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Restaurant Customers Do Not Like Being Forced to Tip Regardless Whether They Got Good or Bad Service



Elevated View Of Bill And Banknote On Wooden Desk | Restaurant Customers Do Not Like Being Forced to Tip Regardless Whether They Got Good or Bad Service | Featured

A new study has found that restaurant customers do not prefer automatic or mandatory tips, even if they received good service.

Researchers from Washington State University have published a study in the Journal of Services Marketing that discovered such findings.

“We thought if service quality was high, people wouldn’t care if an automatic service charge was added to their bill,” said Jeff Joireman, the study’s co-author and professor; chair of the Department of Marketing and International Business at the Carson College of Business.

It turns out that whether customers had a good or bad experience, they reacted negatively when their bill came with a mandatory tip. It prevents them “from leaving the gratuity themselves,” said a press release.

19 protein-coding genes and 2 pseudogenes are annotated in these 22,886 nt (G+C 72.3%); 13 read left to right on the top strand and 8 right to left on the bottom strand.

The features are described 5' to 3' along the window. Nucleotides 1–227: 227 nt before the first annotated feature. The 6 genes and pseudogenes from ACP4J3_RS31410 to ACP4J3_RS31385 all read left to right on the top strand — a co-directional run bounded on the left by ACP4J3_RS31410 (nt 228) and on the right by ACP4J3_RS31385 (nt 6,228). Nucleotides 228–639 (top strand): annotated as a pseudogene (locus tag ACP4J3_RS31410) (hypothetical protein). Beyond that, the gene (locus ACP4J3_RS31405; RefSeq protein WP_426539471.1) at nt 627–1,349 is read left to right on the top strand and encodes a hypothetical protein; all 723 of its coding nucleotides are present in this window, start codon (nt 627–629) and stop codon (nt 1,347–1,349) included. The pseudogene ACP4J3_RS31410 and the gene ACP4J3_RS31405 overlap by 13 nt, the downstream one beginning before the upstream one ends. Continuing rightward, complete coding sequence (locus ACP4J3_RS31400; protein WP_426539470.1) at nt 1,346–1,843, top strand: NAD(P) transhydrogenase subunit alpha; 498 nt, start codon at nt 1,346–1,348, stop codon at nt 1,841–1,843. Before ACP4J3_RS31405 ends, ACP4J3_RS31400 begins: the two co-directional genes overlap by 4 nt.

More than this, people who disliked mandatory tipping the most had the “best dining experiences.”

“People think non-voluntary tipping systems are unpopular because customers can’t punish servers for poor quality service,” Joireman said. However, when the service rated high, they found out that “non-voluntary tipping” made customers just as frustrated. This is primarily due to the fact that customers “couldn’t reward their servers.”

A Sense of Power

According to Ismail Karabas, the lead author of the research and assistant professor of marketing at Murray State University, customers dislike automatic tips because they feel like they no longer have the power.

“Being able to reward the server makes customers feel good,” Karabas said in a statement. “That’s part of the restaurant experience.”

“High-quality service does not compensate for the negative customer response to a non-voluntary tipping system,” Karabas said. “Managers may think ‘We’re fine as long as we provide good service,’ but we found that’s just not true.”

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